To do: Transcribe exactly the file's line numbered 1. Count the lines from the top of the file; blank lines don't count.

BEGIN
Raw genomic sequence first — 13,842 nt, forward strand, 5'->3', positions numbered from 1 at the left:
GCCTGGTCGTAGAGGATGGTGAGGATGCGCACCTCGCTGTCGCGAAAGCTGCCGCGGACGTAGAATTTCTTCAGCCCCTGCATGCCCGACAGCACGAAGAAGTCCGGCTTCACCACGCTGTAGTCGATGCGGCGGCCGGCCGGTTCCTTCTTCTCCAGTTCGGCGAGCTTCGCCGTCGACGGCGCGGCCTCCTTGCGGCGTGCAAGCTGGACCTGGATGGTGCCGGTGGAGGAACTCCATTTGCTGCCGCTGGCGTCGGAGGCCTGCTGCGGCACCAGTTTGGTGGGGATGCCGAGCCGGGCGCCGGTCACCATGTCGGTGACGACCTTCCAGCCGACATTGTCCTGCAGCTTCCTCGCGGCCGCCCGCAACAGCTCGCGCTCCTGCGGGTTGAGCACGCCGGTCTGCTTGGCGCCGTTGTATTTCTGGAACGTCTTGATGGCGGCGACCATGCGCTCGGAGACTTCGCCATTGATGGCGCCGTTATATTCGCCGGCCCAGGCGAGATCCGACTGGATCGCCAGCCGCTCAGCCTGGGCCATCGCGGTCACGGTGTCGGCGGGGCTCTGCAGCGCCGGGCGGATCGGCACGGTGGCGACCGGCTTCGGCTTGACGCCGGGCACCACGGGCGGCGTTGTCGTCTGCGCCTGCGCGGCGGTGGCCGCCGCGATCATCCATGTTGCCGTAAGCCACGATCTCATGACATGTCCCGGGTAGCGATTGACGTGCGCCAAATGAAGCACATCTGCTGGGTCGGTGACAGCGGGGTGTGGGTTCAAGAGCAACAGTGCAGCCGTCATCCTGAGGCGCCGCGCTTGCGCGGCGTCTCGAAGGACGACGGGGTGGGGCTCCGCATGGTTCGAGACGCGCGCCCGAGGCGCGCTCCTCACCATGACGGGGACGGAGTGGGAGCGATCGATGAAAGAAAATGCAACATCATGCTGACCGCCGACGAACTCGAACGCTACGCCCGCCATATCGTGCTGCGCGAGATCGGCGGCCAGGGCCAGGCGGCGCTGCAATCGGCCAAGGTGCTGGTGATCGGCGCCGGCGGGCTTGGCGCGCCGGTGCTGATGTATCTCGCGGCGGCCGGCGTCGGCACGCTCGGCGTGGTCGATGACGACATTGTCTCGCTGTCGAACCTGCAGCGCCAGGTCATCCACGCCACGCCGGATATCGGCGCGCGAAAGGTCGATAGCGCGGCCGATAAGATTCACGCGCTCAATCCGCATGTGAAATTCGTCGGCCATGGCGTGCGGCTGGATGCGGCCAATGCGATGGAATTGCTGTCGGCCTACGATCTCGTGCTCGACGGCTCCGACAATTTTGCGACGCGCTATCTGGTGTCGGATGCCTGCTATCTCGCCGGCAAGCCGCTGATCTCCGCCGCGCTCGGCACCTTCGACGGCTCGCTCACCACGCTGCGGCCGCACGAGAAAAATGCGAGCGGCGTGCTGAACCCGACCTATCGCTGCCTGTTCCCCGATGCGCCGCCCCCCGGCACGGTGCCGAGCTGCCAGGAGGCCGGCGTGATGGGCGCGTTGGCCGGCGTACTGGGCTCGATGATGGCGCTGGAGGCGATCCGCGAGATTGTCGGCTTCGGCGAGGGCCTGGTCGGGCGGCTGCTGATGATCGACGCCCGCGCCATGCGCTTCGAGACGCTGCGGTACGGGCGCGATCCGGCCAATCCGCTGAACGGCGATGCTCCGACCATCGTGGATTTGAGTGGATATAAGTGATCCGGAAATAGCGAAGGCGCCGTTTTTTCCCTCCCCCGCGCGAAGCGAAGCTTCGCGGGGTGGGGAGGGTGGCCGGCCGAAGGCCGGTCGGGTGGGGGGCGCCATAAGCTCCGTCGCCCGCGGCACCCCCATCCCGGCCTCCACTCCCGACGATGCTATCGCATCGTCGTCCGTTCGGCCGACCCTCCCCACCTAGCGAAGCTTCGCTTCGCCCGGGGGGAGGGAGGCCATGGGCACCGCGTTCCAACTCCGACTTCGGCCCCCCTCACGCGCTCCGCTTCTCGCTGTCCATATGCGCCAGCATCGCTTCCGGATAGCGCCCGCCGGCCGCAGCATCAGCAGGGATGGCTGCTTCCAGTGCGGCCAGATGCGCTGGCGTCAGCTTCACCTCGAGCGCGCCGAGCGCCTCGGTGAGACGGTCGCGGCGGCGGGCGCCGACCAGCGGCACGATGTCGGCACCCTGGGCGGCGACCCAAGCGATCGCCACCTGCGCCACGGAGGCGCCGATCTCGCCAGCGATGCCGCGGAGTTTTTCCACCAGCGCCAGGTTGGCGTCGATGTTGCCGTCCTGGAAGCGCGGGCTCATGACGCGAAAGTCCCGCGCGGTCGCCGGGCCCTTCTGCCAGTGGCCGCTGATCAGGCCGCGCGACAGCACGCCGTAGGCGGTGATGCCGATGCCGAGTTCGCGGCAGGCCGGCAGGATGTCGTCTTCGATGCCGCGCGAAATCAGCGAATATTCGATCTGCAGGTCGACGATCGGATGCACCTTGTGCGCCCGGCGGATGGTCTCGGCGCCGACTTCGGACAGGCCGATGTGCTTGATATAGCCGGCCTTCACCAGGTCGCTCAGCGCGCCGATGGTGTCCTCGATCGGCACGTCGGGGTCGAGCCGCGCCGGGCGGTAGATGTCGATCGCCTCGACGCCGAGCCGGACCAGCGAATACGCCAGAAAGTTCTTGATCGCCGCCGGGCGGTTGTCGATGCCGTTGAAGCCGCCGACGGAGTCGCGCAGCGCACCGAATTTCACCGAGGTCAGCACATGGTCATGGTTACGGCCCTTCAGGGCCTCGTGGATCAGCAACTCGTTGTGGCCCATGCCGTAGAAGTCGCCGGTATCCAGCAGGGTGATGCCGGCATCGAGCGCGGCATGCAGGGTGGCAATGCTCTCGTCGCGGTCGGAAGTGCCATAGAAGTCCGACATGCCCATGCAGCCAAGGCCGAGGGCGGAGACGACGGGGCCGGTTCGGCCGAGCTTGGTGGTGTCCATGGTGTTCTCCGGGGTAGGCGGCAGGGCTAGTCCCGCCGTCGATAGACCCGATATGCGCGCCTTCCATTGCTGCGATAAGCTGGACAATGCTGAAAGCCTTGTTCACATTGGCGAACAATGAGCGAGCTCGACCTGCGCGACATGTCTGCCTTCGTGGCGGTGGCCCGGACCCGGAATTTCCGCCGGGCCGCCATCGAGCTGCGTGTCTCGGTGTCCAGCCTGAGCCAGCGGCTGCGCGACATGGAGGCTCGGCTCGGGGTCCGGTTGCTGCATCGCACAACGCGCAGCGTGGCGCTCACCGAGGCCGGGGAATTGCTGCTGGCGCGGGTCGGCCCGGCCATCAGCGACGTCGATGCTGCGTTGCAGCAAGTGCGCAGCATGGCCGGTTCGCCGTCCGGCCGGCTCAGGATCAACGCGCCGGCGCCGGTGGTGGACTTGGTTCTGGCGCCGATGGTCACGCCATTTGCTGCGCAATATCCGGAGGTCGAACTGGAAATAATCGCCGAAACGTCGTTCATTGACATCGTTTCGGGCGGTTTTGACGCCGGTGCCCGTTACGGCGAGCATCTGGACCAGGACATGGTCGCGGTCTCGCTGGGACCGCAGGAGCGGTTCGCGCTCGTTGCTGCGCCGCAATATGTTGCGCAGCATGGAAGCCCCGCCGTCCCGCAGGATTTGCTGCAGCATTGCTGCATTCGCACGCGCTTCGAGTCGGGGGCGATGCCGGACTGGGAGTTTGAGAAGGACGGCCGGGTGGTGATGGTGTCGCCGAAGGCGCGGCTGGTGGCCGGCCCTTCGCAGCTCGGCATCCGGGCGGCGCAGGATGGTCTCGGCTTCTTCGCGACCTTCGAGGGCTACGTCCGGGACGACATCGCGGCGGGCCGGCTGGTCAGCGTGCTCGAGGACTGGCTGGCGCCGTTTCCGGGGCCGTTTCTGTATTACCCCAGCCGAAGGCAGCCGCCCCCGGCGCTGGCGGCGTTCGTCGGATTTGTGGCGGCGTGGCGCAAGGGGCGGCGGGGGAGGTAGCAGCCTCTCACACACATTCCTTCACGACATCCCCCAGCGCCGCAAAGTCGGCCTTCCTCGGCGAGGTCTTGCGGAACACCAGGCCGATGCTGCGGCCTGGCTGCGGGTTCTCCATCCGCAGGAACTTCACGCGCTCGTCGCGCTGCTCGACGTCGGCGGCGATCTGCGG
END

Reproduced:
Raw genomic sequence first — 13,842 nt, forward strand, 5'->3', positions numbered from 1 at the left: